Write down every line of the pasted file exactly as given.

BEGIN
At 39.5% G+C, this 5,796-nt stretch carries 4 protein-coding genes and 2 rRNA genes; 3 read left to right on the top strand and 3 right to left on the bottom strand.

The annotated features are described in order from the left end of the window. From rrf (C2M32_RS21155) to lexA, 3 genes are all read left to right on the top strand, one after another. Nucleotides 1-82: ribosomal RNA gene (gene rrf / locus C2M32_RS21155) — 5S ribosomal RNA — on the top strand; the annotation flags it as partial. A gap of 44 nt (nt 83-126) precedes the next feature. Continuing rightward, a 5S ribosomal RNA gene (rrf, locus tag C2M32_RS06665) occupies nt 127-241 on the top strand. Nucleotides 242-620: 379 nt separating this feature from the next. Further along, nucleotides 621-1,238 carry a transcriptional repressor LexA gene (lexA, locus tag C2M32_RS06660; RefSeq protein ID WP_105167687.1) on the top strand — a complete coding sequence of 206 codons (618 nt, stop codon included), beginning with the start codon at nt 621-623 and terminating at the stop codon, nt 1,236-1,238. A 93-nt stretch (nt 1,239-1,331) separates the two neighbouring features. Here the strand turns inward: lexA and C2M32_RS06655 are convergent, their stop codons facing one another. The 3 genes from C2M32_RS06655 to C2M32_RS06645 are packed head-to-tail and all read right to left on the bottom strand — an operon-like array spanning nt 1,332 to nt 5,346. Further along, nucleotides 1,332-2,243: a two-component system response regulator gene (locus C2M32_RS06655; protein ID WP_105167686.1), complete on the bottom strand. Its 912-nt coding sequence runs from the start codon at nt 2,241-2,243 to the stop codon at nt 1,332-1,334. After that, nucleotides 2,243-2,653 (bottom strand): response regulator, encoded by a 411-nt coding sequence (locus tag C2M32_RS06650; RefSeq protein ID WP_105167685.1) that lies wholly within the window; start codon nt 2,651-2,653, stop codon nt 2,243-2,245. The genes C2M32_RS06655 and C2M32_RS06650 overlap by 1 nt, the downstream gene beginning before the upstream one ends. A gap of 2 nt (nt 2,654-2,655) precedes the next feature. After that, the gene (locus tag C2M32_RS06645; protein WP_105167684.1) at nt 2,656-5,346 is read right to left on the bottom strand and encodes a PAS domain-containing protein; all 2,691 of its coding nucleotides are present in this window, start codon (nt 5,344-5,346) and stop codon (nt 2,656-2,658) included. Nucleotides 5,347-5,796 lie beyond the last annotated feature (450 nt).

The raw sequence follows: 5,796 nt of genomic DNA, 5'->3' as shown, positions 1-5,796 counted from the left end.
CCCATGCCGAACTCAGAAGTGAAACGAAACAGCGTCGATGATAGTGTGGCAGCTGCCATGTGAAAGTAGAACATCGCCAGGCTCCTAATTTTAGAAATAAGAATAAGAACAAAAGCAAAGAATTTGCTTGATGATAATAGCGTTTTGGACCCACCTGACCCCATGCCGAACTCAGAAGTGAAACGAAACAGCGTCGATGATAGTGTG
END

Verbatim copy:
At 39.5% G+C, this 5,796-nt stretch carries 4 protein-coding genes and 2 rRNA genes; 3 read left to right on the top strand and 3 right to left on the bottom strand.

The annotated features are described in order from the left end of the window. From rrf (C2M32_RS21155) to lexA, 3 genes are all read left to right on the top strand, one after another. Nucleotides 1-82: ribosomal RNA gene (gene rrf / locus C2M32_RS21155) — 5S ribosomal RNA — on the top strand; the annotation flags it as partial. A gap of 44 nt (nt 83-126) precedes the next feature. Continuing rightward, a 5S ribosomal RNA gene (rrf, locus tag C2M32_RS06665) occupies nt 127-241 on the top strand. Nucleotides 242-620: 379 nt separating this feature from the next. Further along, nucleotides 621-1,238 carry a transcriptional repressor LexA gene (lexA, locus tag C2M32_RS06660; RefSeq protein ID WP_105167687.1) on the top strand — a complete coding sequence of 206 codons (618 nt, stop codon included), beginning with the start codon at nt 621-623 and terminating at the stop codon, nt 1,236-1,238. A 93-nt stretch (nt 1,239-1,331) separates the two neighbouring features. Here the strand turns inward: lexA and C2M32_RS06655 are convergent, their stop codons facing one another. The 3 genes from C2M32_RS06655 to C2M32_RS06645 are packed head-to-tail and all read right to left on the bottom strand — an operon-like array spanning nt 1,332 to nt 5,346. Further along, nucleotides 1,332-2,243: a two-component system response regulator gene (locus C2M32_RS06655; protein ID WP_105167686.1), complete on the bottom strand. Its 912-nt coding sequence runs from the start codon at nt 2,241-2,243 to the stop codon at nt 1,332-1,334. After that, nucleotides 2,243-2,653 (bottom strand): response regulator, encoded by a 411-nt coding sequence (locus tag C2M32_RS06650; RefSeq protein ID WP_105167685.1) that lies wholly within the window; start codon nt 2,651-2,653, stop codon nt 2,243-2,245. The genes C2M32_RS06655 and C2M32_RS06650 overlap by 1 nt, the downstream gene beginning before the upstream one ends. A gap of 2 nt (nt 2,654-2,655) precedes the next feature. After that, the gene (locus tag C2M32_RS06645; protein WP_105167684.1) at nt 2,656-5,346 is read right to left on the bottom strand and encodes a PAS domain-containing protein; all 2,691 of its coding nucleotides are present in this window, start codon (nt 5,344-5,346) and stop codon (nt 2,656-2,658) included. Nucleotides 5,347-5,796 lie beyond the last annotated feature (450 nt).

The raw sequence follows: 5,796 nt of genomic DNA, 5'->3' as shown, positions 1-5,796 counted from the left end.
CCCATGCCGAACTCAGAAGTGAAACGAAACAGCGTCGATGATAGTGTGGCAGCTGCCATGTGAAAGTAGAACATCGCCAGGCTCCTAATTTTAGAAATAAGAATAAGAACAAAAGCAAAGAATTTGCTTGATGATAATAGCGTTTTGGACCCACCTGACCCCATGCCGAACTCAGAAGTGAAACGAAACAGCGTCGATGATAGTGTG